1918: "Like the Sunshine After Rain"
Various Artists

Various Artists: 1918: "Like the Sunshine After Rain"

1918: "Like the Sunshine After Rain" features 24 selections from the year World War I came to a close and an influenza epidemic swept the nation. Selections include wartime and comic songs, songs that would become part of the Great American Songbook, and early jazz and dance numbers by Joseph C. Smith's Orchestra and the Original Dixieland Jazz Band. The CD includes a full-color 24-page booklet featuring an interpretive historical essay, notes on the selections, full discographical information and a bounty of historic photos and illustrations. List price: $16.99  Sale price: $15.99

OVERVIEW

  • Catalogue number: ARCH 9018
  • UPC: 778632906068
  • Original release date: June 11, 2013
  • Running length: 24 tracks / 74 minutes
  • Notes & packaging: Includes a 24-page full-color booklet
  • Tracks recorded: 1917-1918
  • Contains racially derogatory language
  • In Archeophone's Phonographic Yearbook series
Tracks and Sound SamplesProduct DescriptionPackage DealsMore by these Artists
 Sample all tracks 
Tracklist
1. Send Me Away with a Smile John McCormack 1917
2. I Don’t Know Where I’m Going but I’m on My Way Peerless Quartet 1917
3. Oh, How I Hate to Get Up in the Morning Arthur Fields 1918
4. K-K-K-Katy (Stammering Song) Billy Murray 1918
5. Are You from Heaven? Henry Burr 1917
6. Hindustan Joseph C. Smith’s Orchestra 1918
7. I’m All Bound ‘Round with the Mason Dixon Line Al Jolson 1917
8. Darktown Strutters’ Ball Arthur Collins and Byron Harlan 1917
9. Everything Is Peaches Down in Georgia American Quartet 1918
10. Battle Hymn of the Republic Charles Harrison and Columbia Stellar Quartette 1917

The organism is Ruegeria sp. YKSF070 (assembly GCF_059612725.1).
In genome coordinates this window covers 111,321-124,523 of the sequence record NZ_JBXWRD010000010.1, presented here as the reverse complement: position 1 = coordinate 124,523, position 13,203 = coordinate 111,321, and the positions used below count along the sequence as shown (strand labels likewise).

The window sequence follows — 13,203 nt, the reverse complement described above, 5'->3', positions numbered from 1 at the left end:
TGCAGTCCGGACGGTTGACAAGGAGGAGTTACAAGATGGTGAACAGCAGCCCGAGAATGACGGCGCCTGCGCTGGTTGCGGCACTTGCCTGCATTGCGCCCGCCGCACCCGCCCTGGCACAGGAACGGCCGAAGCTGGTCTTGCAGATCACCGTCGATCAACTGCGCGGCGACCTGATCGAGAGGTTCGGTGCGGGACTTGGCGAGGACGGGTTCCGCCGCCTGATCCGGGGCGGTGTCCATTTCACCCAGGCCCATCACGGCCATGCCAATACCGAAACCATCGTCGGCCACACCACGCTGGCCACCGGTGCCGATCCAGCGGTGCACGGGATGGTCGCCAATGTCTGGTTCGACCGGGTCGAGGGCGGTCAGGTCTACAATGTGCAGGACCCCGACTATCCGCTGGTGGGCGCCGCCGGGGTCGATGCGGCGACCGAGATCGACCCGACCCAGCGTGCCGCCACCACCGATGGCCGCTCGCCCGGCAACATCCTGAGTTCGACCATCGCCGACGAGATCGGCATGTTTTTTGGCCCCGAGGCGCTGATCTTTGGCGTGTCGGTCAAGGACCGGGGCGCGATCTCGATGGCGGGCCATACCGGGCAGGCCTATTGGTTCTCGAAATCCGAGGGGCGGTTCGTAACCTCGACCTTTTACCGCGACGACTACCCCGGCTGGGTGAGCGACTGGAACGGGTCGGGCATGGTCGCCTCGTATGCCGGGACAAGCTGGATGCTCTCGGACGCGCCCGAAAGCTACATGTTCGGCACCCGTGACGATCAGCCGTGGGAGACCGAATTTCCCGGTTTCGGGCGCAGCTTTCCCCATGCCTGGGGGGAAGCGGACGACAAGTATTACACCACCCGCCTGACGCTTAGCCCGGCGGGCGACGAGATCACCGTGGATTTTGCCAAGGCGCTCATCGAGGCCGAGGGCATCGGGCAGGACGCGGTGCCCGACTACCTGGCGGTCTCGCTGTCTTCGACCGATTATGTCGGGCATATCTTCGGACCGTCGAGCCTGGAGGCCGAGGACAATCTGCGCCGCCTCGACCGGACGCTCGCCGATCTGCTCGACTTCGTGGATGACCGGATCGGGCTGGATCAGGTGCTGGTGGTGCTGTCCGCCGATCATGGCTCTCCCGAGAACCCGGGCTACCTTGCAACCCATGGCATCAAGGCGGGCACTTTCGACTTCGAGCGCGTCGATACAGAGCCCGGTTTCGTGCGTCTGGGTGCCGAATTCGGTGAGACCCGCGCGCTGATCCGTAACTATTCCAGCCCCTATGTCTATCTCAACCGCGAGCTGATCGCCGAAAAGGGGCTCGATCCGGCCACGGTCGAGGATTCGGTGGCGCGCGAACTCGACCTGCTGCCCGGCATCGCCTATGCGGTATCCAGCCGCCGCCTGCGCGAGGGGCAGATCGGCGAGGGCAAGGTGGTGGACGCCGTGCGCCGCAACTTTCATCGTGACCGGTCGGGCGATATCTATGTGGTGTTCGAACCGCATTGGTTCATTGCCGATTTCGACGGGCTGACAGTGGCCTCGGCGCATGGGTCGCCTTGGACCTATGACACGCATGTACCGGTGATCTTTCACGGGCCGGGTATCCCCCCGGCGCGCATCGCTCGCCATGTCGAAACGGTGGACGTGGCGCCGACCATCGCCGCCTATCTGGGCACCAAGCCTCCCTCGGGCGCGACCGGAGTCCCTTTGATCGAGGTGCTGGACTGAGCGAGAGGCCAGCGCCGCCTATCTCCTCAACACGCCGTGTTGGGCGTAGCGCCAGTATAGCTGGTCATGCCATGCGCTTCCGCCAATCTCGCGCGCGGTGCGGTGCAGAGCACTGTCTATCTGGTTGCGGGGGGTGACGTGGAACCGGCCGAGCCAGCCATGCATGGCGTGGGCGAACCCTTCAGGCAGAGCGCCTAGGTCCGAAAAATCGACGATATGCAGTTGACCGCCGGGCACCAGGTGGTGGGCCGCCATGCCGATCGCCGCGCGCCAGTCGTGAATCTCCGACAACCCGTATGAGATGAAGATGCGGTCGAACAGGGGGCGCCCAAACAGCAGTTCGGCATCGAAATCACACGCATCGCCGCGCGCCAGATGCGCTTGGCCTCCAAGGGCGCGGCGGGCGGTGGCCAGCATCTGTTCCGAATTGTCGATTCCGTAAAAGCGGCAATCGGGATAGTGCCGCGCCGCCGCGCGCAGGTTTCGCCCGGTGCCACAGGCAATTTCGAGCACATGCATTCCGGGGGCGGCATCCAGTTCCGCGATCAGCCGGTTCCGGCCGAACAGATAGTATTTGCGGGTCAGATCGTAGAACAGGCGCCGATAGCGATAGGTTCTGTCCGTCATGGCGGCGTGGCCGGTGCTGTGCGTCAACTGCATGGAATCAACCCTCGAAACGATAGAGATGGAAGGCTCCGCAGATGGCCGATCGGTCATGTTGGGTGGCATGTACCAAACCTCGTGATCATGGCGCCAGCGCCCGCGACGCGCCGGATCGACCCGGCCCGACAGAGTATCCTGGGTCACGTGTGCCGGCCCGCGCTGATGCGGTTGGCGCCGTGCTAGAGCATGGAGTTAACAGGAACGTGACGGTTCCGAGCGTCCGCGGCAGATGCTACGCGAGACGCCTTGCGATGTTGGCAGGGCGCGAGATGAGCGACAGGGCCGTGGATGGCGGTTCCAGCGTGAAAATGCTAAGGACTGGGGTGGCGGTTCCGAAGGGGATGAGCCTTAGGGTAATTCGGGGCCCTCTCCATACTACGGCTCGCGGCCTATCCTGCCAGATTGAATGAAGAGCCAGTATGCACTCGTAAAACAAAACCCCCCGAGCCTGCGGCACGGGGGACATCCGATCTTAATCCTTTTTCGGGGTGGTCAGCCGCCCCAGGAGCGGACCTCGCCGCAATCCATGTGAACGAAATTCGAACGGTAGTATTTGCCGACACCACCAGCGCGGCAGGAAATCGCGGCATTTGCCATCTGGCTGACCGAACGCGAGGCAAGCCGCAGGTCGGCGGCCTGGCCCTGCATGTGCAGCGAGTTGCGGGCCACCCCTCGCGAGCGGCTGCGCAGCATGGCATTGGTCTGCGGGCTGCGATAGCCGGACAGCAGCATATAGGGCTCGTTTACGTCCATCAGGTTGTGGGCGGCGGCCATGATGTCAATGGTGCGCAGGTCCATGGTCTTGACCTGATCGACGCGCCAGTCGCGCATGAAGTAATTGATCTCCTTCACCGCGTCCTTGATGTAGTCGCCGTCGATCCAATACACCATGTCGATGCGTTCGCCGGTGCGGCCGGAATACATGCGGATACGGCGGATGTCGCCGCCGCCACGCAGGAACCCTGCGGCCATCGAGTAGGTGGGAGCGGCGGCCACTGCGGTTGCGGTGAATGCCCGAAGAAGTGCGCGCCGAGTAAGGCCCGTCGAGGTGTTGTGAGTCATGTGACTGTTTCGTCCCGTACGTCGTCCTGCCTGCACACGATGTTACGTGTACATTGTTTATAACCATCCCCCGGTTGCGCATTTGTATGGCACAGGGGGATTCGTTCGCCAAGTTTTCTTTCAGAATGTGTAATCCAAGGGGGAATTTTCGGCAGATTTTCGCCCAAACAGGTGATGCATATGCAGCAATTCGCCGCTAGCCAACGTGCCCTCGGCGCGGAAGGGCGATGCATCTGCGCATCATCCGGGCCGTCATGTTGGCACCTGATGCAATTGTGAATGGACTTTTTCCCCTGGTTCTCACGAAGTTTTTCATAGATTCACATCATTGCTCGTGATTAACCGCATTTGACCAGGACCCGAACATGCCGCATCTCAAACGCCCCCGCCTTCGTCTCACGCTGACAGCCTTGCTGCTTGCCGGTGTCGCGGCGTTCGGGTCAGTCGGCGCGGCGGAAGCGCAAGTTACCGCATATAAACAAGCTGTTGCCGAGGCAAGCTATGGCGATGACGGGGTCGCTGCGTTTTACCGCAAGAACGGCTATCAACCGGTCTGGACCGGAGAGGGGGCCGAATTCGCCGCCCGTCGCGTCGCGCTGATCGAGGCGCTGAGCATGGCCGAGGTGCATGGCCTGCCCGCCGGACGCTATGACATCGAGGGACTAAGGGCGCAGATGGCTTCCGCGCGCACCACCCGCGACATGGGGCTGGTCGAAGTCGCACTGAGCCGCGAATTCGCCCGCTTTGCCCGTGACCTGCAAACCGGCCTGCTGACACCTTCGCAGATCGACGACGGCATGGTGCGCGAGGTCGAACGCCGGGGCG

11. Roses of Picardy Lambert Murphy 1917
12. Hello Central, Give Me No Man’s Land Al Jolson 1918
13. I’m Sorry I Made You Cry Henry Burr 1918
14. They Were All Out of Step but Jim Billy Murray 1918
15. I Don’t Want to Get Well Gus Van and Joe Schenck 1917
16. Tiger Rag Original Dixieland Jazz Band 1918
17. I’m Always Chasing Rainbows Charles Harrison 1918
18. Rock-a-Bye Your Baby with a Dixie Melody Al Jolson 1918
19. Just a Baby’s Prayer at Twilight (For Her Daddy Over There) Henry Burr 1918
20. My Belgian Rose Elliott Shaw and Charles Hart 1918
21. Oh! Frenchy Arthur Fields 1918
22. Smiles Joseph C. Smith’s Orchestra 1918
23. Hail! Hail! The Gang’s All Here Irving Kaufman and Columbia Quartette 1917
24. Over There Enrico Caruso 1918

24 meticulously restored tracks from 1918, the year that good news of peace was tempered by the realities of an influenza epidemic. The Armistice ending World War I came in November 1918, but at the same time the Spanish Influenza was ravaging cities at home and abroad. 1918: “Like the Sunshine After Rain” takes a look at American involvement in the war, Wilson’s famous “Fourteen Points,” and some recent scholarship on the causes and spread of the influenza–all set against the backdrop of the year’s biggest hits. The 15th volume in our Phonographic Yearbook series includes wartime songs by John McCormack, Billy Murray, the Peerless Quartet, Henry Burr, Al Jolson, Arthur Fields, and others; but it also features many of the same artists singing songs to cheer up Americans during hard times. And tracks by Joseph C. Smith’s Orchestra and the Original Dixieland Jazz Band point to where popular music was heading. As with other volumes, the CD comes with a full-color 24-page booklet featuring an interpretive historical essay, notes on the selections, full discographical information and a bounty of historic photos and illustrations.

Songs of Farewell and Resolve